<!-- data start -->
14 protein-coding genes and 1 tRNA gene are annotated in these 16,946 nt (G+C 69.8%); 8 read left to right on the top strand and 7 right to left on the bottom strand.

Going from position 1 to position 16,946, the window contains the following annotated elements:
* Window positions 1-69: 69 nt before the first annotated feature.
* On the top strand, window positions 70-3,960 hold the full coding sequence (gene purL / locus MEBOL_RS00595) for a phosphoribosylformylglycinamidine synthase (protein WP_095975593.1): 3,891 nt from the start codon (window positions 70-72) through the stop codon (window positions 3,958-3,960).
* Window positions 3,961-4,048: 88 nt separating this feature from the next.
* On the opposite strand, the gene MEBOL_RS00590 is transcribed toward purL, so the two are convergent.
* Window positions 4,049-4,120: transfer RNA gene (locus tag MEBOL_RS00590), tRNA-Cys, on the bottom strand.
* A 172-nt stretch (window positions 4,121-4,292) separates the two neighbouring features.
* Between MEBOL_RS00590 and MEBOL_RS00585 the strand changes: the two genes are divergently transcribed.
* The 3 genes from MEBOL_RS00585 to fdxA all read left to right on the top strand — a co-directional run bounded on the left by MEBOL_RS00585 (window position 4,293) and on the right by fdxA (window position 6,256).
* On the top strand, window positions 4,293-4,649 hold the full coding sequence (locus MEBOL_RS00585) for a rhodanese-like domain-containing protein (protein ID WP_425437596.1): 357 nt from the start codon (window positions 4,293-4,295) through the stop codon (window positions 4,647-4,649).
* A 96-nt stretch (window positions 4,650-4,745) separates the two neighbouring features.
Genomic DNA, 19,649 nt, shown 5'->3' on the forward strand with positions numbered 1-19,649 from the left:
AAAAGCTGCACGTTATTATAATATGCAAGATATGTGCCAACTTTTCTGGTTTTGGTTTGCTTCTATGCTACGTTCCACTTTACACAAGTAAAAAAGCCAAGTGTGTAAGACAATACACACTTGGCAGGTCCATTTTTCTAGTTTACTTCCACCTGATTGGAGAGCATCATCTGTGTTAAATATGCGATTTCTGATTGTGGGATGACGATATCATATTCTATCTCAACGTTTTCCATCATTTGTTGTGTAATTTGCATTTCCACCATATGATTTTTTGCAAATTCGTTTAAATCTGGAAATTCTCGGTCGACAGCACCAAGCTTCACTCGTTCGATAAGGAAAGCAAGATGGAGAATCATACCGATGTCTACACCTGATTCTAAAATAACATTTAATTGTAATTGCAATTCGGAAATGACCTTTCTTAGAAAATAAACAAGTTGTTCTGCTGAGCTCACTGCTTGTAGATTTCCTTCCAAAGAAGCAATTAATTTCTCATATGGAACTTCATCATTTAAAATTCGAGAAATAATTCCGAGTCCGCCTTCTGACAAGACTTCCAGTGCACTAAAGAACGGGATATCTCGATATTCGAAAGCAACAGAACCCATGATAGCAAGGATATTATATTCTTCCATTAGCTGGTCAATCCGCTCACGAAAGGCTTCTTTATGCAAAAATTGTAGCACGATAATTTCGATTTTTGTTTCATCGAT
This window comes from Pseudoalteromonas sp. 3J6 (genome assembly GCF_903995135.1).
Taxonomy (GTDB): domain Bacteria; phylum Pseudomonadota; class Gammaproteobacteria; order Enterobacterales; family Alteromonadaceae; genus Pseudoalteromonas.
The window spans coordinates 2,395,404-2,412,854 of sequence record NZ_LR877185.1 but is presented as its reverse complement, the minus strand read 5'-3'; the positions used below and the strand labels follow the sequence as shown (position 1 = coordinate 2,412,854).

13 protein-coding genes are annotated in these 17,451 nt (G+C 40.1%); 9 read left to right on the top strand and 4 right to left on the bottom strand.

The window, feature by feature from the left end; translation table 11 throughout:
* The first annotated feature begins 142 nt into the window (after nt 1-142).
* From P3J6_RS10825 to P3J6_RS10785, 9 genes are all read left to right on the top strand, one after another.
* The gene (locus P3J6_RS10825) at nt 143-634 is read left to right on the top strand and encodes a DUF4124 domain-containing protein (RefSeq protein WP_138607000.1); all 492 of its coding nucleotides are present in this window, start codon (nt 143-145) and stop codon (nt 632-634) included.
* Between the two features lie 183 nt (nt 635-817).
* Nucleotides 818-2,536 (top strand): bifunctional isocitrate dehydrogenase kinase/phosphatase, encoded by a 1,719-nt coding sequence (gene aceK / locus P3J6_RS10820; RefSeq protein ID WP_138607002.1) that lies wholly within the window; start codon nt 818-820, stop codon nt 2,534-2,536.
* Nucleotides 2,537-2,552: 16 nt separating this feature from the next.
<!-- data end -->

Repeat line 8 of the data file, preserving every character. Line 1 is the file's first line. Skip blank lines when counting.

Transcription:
* A 172-nt stretch (window positions 4,121-4,292) separates the two neighbouring features.